First tomato of 2013.
Your Winter Bounty blogger has been spending most of the summer away. Reports from the greenhouse crew back home indicate that it has been rainy, hot, and sticky. “It is so hot and humid that any exertion leaves you dripping. I guess this is the future,” Logan writes.
The weather has left the outside garden a mess, with many plants just rotting from the heat and moisture, she says.
But once again, tomatoes are ruling inside the greenhouse. If it seems contradictory to be growing heat-loving tomatoes inside a greenhouse, here’s a refresher on why we do it, taken from a post last year entitled “Why a greenhouse in summer?”
The tomatoes and eggplants, both in the summer-loving nightshade family, were planted inside intentionally. That’s because Logan has found that these crops do better under cover. The greenhouse provides some concentrated heat to jumpstart them early in the season, and later, we can control when and where they are watered. Drip irrigation provides a steady amount of water delivered to the roots. Rain doesn’t touch the fruits or leaves, nor does it bounce up from the soil, which might deliver blight or other diseases to the plants.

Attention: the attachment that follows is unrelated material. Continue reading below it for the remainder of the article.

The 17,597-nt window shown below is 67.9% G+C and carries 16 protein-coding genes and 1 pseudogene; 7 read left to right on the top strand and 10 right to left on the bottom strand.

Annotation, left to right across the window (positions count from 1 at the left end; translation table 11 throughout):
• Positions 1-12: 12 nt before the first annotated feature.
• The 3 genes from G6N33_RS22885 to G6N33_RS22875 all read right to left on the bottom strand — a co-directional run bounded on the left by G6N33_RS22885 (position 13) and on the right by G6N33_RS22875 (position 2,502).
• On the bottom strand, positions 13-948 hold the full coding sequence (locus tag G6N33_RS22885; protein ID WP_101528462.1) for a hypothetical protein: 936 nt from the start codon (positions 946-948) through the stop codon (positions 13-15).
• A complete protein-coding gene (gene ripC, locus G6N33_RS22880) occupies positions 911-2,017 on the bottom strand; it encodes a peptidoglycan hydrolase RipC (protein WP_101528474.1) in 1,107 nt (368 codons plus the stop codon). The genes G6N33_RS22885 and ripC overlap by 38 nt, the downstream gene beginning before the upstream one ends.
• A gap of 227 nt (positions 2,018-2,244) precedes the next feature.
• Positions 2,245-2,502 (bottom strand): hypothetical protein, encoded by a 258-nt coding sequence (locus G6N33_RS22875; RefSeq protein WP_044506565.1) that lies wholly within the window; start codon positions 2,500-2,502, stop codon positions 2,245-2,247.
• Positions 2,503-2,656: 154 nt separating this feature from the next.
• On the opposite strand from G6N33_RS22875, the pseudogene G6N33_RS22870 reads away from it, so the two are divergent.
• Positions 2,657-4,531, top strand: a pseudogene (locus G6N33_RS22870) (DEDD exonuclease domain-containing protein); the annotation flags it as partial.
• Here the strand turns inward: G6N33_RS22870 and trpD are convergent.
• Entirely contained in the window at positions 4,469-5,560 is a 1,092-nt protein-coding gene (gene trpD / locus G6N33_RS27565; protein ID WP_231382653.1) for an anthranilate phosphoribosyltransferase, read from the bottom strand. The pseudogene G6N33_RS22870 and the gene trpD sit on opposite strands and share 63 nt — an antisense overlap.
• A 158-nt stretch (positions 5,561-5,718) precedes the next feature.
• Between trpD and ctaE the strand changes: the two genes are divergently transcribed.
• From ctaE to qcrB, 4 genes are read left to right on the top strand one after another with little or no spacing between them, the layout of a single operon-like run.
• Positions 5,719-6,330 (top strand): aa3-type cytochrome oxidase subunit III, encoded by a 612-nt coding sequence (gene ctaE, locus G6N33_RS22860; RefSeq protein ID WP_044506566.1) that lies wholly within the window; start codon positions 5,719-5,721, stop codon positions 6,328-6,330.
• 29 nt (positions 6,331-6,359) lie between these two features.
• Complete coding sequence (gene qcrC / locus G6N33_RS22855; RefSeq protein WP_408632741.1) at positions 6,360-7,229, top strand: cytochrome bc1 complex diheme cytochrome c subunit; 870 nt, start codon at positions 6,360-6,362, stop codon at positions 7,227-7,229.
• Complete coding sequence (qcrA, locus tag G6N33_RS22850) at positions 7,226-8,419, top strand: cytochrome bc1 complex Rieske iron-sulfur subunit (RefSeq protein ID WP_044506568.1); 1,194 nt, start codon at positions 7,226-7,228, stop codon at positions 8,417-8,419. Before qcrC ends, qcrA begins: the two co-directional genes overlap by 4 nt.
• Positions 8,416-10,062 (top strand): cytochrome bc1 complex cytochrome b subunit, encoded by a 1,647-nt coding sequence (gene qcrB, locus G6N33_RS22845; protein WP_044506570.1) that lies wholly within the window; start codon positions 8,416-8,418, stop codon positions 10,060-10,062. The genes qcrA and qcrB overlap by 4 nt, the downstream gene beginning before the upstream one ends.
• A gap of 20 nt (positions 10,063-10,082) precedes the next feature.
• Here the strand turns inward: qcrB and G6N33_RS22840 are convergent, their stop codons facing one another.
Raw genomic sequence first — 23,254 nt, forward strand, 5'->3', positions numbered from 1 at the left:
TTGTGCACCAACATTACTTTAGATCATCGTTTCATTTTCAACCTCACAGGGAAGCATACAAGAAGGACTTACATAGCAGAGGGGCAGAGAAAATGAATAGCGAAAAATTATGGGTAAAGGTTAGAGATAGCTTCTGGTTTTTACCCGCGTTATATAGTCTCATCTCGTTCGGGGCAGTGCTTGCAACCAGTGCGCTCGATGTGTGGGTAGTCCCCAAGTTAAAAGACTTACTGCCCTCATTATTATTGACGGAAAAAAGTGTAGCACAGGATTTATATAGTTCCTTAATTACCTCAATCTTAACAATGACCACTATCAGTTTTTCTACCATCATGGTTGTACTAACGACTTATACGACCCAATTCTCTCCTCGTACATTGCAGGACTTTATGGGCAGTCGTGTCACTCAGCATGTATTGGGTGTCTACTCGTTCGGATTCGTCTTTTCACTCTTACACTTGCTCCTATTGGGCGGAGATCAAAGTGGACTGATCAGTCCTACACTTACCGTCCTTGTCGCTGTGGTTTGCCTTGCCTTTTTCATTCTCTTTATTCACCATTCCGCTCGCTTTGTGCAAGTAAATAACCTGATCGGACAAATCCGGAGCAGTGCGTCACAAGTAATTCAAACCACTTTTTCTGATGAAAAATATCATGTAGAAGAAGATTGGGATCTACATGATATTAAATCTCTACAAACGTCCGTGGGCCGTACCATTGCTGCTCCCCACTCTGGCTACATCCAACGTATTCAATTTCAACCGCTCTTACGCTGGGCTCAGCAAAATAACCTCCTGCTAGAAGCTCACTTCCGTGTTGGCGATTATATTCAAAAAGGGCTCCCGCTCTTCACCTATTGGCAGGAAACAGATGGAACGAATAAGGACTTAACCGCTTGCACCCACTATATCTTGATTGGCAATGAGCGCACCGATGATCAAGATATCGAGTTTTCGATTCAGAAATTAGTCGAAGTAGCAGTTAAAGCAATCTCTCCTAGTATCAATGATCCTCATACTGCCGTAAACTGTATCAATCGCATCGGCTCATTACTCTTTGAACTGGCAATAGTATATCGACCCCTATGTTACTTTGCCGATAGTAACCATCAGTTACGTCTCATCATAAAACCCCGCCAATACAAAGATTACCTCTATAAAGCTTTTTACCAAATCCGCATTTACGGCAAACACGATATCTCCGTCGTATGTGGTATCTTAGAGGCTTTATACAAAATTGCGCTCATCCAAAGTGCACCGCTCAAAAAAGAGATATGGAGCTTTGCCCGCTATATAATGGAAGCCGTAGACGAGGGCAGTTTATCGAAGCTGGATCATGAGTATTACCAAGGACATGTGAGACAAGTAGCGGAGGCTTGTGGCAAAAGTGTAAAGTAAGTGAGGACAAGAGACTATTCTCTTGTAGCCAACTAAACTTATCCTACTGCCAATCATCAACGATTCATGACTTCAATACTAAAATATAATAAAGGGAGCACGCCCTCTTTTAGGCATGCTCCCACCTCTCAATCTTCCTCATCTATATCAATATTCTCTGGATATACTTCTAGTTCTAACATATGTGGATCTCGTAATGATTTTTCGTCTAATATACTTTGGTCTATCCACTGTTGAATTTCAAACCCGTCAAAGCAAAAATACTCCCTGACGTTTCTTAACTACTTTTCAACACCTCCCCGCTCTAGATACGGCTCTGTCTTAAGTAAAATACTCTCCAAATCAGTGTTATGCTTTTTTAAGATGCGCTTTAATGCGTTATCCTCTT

Proof that this approach has worked once again: Marsha just sent me a photo of the first tomato of the season (above left), and she reports that they are ready to harvest several pints of Sungolds. We are usually 2-3 weeks ahead of traditional gardeners, and we are even farther ahead this year.
Marsha also sent photographic evidence of the annual infestation of tomato hornworms. Usually, parasitic wasps take care of them, but perhaps because of the excessive rain, they haven’t been present. We hope that those predators will arrive, find our hornworms, and get to work on them pronto.
Given the wet weather so far this summer, it seems probable that early blight will become a widespread problem. We’ll report later in the summer on how are tomatoes are faring.